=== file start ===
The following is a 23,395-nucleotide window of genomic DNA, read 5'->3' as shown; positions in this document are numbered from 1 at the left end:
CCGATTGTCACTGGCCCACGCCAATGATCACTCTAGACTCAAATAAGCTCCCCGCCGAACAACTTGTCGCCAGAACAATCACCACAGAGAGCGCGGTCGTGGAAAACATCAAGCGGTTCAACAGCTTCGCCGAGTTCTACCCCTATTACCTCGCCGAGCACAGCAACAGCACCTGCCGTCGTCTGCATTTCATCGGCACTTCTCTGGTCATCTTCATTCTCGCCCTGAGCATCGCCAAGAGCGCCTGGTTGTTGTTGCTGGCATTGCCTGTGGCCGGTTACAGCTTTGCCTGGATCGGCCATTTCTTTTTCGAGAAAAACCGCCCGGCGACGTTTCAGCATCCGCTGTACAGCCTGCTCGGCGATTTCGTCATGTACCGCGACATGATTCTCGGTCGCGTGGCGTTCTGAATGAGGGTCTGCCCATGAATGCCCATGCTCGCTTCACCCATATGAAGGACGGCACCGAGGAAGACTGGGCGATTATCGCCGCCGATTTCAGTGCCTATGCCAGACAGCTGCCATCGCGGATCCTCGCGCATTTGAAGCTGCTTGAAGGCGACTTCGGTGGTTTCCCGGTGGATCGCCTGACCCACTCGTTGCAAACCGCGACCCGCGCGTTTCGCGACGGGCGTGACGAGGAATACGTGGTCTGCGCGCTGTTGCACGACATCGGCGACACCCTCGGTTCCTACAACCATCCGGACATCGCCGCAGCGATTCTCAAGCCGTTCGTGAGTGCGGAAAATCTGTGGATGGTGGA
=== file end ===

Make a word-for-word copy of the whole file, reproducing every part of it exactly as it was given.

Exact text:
The following is a 23,395-nucleotide window of genomic DNA, read 5'->3' as shown; positions in this document are numbered from 1 at the left end:
CCGATTGTCACTGGCCCACGCCAATGATCACTCTAGACTCAAATAAGCTCCCCGCCGAACAACTTGTCGCCAGAACAATCACCACAGAGAGCGCGGTCGTGGAAAACATCAAGCGGTTCAACAGCTTCGCCGAGTTCTACCCCTATTACCTCGCCGAGCACAGCAACAGCACCTGCCGTCGTCTGCATTTCATCGGCACTTCTCTGGTCATCTTCATTCTCGCCCTGAGCATCGCCAAGAGCGCCTGGTTGTTGTTGCTGGCATTGCCTGTGGCCGGTTACAGCTTTGCCTGGATCGGCCATTTCTTTTTCGAGAAAAACCGCCCGGCGACGTTTCAGCATCCGCTGTACAGCCTGCTCGGCGATTTCGTCATGTACCGCGACATGATTCTCGGTCGCGTGGCGTTCTGAATGAGGGTCTGCCCATGAATGCCCATGCTCGCTTCACCCATATGAAGGACGGCACCGAGGAAGACTGGGCGATTATCGCCGCCGATTTCAGTGCCTATGCCAGACAGCTGCCATCGCGGATCCTCGCGCATTTGAAGCTGCTTGAAGGCGACTTCGGTGGTTTCCCGGTGGATCGCCTGACCCACTCGTTGCAAACCGCGACCCGCGCGTTTCGCGACGGGCGTGACGAGGAATACGTGGTCTGCGCGCTGTTGCACGACATCGGCGACACCCTCGGTTCCTACAACCATCCGGACATCGCCGCAGCGATTCTCAAGCCGTTCGTGAGTGCGGAAAATCTGTGGATGGTGGA